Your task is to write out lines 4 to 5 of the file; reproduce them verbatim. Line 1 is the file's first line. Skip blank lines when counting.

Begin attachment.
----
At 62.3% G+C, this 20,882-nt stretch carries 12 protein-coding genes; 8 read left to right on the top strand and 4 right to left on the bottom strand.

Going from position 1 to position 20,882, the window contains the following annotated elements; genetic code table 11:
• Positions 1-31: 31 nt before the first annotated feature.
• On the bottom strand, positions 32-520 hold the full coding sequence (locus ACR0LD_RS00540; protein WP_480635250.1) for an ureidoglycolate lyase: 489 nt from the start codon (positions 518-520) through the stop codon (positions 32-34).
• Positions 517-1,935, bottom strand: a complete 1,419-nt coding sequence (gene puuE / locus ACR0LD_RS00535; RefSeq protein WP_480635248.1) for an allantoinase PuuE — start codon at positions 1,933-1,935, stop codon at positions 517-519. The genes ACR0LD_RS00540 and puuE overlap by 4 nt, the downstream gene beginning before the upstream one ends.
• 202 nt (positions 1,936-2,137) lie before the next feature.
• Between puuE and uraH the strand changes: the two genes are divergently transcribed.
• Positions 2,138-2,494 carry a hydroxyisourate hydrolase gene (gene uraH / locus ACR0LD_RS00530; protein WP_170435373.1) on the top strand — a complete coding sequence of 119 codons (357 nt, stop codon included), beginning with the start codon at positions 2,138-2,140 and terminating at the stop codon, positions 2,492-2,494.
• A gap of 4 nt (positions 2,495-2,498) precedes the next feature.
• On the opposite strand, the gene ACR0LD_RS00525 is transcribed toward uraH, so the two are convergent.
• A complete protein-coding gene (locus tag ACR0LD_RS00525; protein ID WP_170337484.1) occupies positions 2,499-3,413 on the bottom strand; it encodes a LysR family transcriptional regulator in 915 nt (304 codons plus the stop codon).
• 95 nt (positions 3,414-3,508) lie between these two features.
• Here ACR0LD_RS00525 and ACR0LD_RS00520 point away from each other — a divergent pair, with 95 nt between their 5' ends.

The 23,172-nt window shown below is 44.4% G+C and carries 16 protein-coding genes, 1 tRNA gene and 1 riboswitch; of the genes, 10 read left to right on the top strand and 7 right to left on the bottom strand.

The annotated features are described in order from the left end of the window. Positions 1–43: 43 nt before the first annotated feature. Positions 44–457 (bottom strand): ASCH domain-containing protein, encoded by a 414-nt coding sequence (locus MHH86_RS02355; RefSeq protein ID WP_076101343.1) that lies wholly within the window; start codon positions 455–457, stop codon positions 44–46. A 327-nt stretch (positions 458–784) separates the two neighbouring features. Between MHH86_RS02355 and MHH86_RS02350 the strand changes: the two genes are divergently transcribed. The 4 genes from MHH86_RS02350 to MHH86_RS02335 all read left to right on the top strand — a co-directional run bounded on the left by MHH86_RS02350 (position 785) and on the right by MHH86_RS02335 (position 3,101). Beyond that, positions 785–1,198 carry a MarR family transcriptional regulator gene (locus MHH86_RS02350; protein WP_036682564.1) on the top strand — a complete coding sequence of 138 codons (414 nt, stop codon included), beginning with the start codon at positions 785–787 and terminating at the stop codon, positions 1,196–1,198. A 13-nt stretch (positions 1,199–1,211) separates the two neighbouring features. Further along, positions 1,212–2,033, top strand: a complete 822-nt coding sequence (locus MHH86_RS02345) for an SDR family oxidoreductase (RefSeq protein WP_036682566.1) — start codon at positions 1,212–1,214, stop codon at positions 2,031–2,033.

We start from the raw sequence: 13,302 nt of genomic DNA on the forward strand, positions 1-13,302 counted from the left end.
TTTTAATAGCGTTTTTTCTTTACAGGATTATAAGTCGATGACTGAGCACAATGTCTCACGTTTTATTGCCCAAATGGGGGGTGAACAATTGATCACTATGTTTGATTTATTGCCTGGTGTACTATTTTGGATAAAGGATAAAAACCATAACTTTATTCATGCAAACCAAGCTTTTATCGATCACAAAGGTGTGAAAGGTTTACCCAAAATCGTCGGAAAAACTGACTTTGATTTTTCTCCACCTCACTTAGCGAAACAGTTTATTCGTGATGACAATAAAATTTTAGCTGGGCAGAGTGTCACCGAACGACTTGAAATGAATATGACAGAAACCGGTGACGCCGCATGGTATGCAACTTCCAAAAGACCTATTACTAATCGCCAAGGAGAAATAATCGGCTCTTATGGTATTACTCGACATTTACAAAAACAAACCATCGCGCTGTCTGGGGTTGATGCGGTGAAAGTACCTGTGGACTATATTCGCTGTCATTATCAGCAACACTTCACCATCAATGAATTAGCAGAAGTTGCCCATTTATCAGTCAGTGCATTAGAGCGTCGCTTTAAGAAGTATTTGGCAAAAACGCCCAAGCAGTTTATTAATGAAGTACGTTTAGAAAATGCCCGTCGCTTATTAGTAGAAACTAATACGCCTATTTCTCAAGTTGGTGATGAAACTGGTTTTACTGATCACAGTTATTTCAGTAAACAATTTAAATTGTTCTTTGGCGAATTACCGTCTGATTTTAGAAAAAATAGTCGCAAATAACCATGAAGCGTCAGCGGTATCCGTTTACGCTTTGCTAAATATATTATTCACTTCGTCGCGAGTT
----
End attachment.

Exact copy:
• On the bottom strand, positions 32-520 hold the full coding sequence (locus ACR0LD_RS00540; protein WP_480635250.1) for an ureidoglycolate lyase: 489 nt from the start codon (positions 518-520) through the stop codon (positions 32-34).
• Positions 517-1,935, bottom strand: a complete 1,419-nt coding sequence (gene puuE / locus ACR0LD_RS00535; RefSeq protein WP_480635248.1) for an allantoinase PuuE — start codon at positions 1,933-1,935, stop codon at positions 517-519. The genes ACR0LD_RS00540 and puuE overlap by 4 nt, the downstream gene beginning before the upstream one ends.